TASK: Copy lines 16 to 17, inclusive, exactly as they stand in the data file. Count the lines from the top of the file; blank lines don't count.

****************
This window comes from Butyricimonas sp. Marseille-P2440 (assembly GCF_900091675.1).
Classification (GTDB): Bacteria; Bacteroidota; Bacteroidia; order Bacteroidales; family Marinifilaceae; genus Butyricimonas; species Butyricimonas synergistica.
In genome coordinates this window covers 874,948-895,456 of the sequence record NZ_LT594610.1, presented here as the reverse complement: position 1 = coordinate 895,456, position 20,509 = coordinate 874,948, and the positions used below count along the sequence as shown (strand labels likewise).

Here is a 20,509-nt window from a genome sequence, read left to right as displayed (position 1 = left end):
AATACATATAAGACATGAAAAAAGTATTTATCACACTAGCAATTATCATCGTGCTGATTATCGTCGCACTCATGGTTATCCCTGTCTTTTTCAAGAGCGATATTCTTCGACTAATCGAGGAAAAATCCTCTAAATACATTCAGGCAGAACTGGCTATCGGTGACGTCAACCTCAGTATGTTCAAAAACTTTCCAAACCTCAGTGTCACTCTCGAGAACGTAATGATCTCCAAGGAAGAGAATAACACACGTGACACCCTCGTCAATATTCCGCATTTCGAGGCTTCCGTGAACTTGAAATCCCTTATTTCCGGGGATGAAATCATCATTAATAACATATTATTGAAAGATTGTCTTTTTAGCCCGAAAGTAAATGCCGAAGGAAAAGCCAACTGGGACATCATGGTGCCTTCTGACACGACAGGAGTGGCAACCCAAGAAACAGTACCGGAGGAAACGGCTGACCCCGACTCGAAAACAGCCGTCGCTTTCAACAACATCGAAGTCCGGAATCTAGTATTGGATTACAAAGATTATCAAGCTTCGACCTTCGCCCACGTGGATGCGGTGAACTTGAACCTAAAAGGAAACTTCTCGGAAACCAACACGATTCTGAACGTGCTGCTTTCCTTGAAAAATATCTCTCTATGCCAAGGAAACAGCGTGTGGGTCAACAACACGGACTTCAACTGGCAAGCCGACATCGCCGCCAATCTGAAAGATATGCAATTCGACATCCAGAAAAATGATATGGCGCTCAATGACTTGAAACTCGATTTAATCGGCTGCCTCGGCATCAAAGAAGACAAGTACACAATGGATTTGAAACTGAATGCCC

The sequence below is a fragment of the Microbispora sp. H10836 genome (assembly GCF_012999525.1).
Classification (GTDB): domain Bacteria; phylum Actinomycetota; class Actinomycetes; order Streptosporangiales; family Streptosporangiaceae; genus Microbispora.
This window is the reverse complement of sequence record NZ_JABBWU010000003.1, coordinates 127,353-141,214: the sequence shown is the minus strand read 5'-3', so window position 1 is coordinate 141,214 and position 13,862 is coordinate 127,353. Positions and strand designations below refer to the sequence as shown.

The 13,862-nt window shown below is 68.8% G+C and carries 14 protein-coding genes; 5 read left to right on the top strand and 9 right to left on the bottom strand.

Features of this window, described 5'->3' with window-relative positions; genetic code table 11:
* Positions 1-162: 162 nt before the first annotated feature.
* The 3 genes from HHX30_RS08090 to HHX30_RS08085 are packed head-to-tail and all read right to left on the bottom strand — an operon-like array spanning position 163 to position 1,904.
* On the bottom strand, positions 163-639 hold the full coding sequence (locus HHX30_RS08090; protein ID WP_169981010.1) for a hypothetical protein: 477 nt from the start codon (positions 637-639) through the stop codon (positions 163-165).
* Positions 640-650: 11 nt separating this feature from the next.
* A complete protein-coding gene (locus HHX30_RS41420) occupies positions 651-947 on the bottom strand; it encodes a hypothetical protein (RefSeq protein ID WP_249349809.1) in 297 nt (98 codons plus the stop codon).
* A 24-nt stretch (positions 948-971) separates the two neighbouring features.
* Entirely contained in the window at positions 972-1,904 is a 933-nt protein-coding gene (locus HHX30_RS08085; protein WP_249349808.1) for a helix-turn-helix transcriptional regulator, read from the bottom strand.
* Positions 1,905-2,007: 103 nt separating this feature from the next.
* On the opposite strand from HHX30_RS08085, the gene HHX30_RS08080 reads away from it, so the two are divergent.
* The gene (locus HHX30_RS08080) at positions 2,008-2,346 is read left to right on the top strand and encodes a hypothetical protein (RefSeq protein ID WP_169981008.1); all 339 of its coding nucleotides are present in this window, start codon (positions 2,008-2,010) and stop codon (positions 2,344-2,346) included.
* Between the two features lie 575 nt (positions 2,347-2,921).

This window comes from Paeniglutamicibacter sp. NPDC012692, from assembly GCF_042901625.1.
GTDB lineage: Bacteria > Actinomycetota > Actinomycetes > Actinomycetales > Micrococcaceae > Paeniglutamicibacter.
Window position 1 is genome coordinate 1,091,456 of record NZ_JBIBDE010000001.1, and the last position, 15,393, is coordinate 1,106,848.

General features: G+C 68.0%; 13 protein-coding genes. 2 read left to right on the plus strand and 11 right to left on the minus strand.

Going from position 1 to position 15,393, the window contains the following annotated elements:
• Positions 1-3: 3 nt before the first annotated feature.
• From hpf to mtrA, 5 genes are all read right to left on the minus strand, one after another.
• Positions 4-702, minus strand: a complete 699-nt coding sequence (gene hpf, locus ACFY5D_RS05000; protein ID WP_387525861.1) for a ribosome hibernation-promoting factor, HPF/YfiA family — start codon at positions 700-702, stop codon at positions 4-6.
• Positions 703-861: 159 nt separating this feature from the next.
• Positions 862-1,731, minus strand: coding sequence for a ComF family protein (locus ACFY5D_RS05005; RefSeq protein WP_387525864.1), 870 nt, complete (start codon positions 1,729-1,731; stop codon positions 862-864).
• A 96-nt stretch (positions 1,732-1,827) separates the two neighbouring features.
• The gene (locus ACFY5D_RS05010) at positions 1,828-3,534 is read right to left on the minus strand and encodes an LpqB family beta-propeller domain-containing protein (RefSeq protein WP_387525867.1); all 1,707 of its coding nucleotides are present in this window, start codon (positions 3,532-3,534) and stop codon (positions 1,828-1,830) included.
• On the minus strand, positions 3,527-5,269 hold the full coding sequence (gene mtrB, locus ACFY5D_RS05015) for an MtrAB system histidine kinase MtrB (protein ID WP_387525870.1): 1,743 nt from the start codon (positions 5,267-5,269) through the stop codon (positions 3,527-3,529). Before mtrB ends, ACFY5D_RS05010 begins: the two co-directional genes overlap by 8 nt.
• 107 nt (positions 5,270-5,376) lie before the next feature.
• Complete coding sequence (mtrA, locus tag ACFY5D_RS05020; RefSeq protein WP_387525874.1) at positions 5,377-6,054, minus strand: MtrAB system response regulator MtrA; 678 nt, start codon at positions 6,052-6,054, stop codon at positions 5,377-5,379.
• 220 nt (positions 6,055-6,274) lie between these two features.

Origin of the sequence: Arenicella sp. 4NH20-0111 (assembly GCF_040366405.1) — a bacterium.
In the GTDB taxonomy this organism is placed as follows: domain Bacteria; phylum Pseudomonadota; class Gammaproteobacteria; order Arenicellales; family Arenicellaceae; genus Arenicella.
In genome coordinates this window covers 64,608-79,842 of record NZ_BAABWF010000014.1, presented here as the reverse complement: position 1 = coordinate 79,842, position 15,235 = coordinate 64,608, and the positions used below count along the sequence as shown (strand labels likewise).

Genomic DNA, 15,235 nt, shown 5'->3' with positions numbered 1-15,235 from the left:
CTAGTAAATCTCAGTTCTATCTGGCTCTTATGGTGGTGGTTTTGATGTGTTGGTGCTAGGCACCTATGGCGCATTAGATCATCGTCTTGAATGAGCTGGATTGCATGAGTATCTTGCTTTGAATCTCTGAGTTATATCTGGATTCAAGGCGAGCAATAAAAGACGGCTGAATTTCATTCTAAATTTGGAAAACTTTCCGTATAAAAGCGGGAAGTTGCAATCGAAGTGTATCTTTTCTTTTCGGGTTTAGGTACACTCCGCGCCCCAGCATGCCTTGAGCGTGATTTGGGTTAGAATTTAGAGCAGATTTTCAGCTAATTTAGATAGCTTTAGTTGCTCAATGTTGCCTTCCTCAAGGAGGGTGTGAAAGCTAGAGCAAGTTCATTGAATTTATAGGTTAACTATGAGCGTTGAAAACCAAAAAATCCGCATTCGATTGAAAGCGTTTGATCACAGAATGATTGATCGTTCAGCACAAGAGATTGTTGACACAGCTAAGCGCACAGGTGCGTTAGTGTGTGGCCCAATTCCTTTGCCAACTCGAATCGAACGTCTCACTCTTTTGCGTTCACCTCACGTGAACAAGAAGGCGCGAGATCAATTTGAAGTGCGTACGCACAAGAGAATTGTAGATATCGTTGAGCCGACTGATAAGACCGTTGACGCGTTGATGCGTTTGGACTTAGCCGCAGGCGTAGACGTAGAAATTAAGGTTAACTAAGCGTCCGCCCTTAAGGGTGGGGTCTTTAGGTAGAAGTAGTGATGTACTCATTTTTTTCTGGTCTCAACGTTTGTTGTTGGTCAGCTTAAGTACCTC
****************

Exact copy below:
* A 24-nt stretch (positions 948-971) separates the two neighbouring features.
* Entirely contained in the window at positions 972-1,904 is a 933-nt protein-coding gene (locus HHX30_RS08085; protein WP_249349808.1) for a helix-turn-helix transcriptional regulator, read from the bottom strand.